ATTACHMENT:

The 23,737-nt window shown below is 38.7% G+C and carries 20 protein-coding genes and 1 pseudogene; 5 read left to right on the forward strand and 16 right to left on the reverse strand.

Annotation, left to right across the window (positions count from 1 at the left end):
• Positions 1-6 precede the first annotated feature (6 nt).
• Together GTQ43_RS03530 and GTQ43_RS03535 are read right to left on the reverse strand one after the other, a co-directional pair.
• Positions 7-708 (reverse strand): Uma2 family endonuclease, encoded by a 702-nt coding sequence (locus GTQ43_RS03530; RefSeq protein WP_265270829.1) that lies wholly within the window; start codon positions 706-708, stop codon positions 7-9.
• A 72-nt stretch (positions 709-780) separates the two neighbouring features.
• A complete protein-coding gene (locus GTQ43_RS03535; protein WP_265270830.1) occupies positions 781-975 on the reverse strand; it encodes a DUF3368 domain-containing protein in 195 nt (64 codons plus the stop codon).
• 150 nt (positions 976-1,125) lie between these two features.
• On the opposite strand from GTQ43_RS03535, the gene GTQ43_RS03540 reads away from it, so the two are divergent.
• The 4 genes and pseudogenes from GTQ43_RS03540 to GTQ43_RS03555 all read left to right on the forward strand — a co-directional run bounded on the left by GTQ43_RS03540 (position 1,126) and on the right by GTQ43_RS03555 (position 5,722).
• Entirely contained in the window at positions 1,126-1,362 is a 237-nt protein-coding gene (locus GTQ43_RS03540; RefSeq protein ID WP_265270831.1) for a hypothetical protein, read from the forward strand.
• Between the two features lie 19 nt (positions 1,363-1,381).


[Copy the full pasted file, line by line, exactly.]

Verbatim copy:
The 23,737-nt window shown below is 38.7% G+C and carries 20 protein-coding genes and 1 pseudogene; 5 read left to right on the forward strand and 16 right to left on the reverse strand.

Annotation, left to right across the window (positions count from 1 at the left end):
• Positions 1-6 precede the first annotated feature (6 nt).
• Together GTQ43_RS03530 and GTQ43_RS03535 are read right to left on the reverse strand one after the other, a co-directional pair.
• Positions 7-708 (reverse strand): Uma2 family endonuclease, encoded by a 702-nt coding sequence (locus GTQ43_RS03530; RefSeq protein WP_265270829.1) that lies wholly within the window; start codon positions 706-708, stop codon positions 7-9.
• A 72-nt stretch (positions 709-780) separates the two neighbouring features.
• A complete protein-coding gene (locus GTQ43_RS03535; protein WP_265270830.1) occupies positions 781-975 on the reverse strand; it encodes a DUF3368 domain-containing protein in 195 nt (64 codons plus the stop codon).
• 150 nt (positions 976-1,125) lie between these two features.
• On the opposite strand from GTQ43_RS03535, the gene GTQ43_RS03540 reads away from it, so the two are divergent.
• The 4 genes and pseudogenes from GTQ43_RS03540 to GTQ43_RS03555 all read left to right on the forward strand — a co-directional run bounded on the left by GTQ43_RS03540 (position 1,126) and on the right by GTQ43_RS03555 (position 5,722).
• Entirely contained in the window at positions 1,126-1,362 is a 237-nt protein-coding gene (locus GTQ43_RS03540; RefSeq protein ID WP_265270831.1) for a hypothetical protein, read from the forward strand.
• Between the two features lie 19 nt (positions 1,363-1,381).